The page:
A really important thing to remember about marketing is that you don’t want to reach everyone and you don’t want to target everyone. You want to think very specifically about who needs to hear your message the most or who will resonate the most with it.
For me, I know multi-passionate writers, authors and creators are the people who need to hear my message. And that’s who I tailor it for. Because those are the people who make up my audience.
7. Tell Them A Story
You may not realize this, but stories are valuable. Not just fictional stories that you make up for a reader’s enjoyment and entertainment (although those are insanely valuable too), but also stories about your life and your experiences.
When I share stories about things that have happened to me, I always get people who respond and resonate with it.
For example, last week I told you I’ve been dealing with an annoying health issue that flared up from making a massive overnight change to my diet. I didn’t even share a ton of detail, just that little bit and that I’d been a lot less productive because it was causing me to need more downtime.
From sharing that little bit of story about my life, I received a bunch of emails from people wishing me well, telling me to feel better, giving me suggestions for how to move forward, and even sharing their own experiences with annoying heath issues.
I created a connection with my audience by sharing this story. And that is valuable, especially since humans crave connection.
8. Get To Know Them
This also comes down to creating a connection. When you know your audience and know them well, you will know exactly how to create value for them.
I no longer have to think about what to write my blog posts on or what freebies to create or what workshops or programs to offer. Because I know my audience super well. I know what makes them tick, I know what they love, I know what they hate, I know what they dream of.
And all of this came from spending time getting to know them.
I run a free Facebook group which creates a ton of value for my audience and allows them a safe space to learn and grow in their writing lives, and get support and guidance when they need it. And when I first launched my coaching business, I gave away a ton of free sessions so I could get writers on the phone and get to know them better.
You can create value for your audience by getting to know them too.
Ask them questions about themselves. Offer up a free call to anyone willing to let you interview them (so you can ask them the questions that will help you get to know who they are and what they need and want from you).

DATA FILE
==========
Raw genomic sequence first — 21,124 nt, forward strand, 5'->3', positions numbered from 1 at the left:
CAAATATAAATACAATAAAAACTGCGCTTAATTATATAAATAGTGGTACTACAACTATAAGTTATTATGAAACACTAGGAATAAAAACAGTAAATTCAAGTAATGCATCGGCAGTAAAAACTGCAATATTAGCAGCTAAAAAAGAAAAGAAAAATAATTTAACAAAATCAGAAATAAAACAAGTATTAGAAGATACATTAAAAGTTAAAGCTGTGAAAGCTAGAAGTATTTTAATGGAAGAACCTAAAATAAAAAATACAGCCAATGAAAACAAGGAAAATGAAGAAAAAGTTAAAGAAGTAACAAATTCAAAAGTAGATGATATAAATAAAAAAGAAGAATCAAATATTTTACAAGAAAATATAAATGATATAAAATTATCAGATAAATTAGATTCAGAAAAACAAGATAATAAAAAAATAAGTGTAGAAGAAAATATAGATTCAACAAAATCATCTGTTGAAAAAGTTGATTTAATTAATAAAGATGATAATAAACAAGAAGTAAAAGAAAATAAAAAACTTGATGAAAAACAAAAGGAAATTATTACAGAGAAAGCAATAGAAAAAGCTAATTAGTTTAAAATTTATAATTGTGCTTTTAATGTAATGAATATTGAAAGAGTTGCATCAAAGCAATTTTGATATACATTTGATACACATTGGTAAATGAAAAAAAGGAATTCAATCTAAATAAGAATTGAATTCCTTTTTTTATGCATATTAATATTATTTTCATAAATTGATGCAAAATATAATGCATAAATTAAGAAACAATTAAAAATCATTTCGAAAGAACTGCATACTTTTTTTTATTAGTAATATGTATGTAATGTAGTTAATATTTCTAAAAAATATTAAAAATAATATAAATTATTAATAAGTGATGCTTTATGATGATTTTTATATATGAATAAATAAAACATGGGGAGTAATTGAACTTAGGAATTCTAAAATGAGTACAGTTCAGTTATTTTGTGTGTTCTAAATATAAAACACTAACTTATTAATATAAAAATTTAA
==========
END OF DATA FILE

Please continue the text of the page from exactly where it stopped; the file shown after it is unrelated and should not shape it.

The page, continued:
The value you create—aka: free content—doesn’t have to be fancy. But I always recommend mixing it up if you can and giving your audience a variety of content, like:
- Blog posts
- MP3 audios
- Whatever you can think of
Now if you’re a fiction writer, you may be thinking—this would work for a nonfiction author, but not for me. And if you think that, you’re totally wrong (sorry!).
Because what works for a nonfiction author can work for a fiction author. It’s all about knowing your audience and understanding who they are and what they want.
If you write fiction, your audience is readers of a specific genre. So what do they want? What would be super valuable for them? The same ideas I listed here apply for fiction too.
My recommendation is to take some time to go back through the list and brainstorm ideas for how you could create value for your audience using each of these 8 suggestions.
One thing I will add is that no matter what kind of free content you create, you always want a Call to Action (aka: a CTA) to tell the reader what to do next. A Call to Action can be anything from, “buy my book” to “go to my website and grab the free eBook I created” to “subscribe to my YouTube channel.”
There’s nothing wrong with being sales-y or self-promotional when you’re giving enough value.
I sell stuff in pretty much every email I send out. I promote my programs, workshops, books and offers in pretty much every piece of content I create. And some people may have a problem with it.
But most people don’t mind at all, because they know I’ve given them a ton of value for free… and if they’re not interested, they can just ignore the promo and they’ll still walk away from my blog post, video, livestream, etc., with something valuable they can use in their own lives.
And that’s what creating value is all about.
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How do you create value for your audience?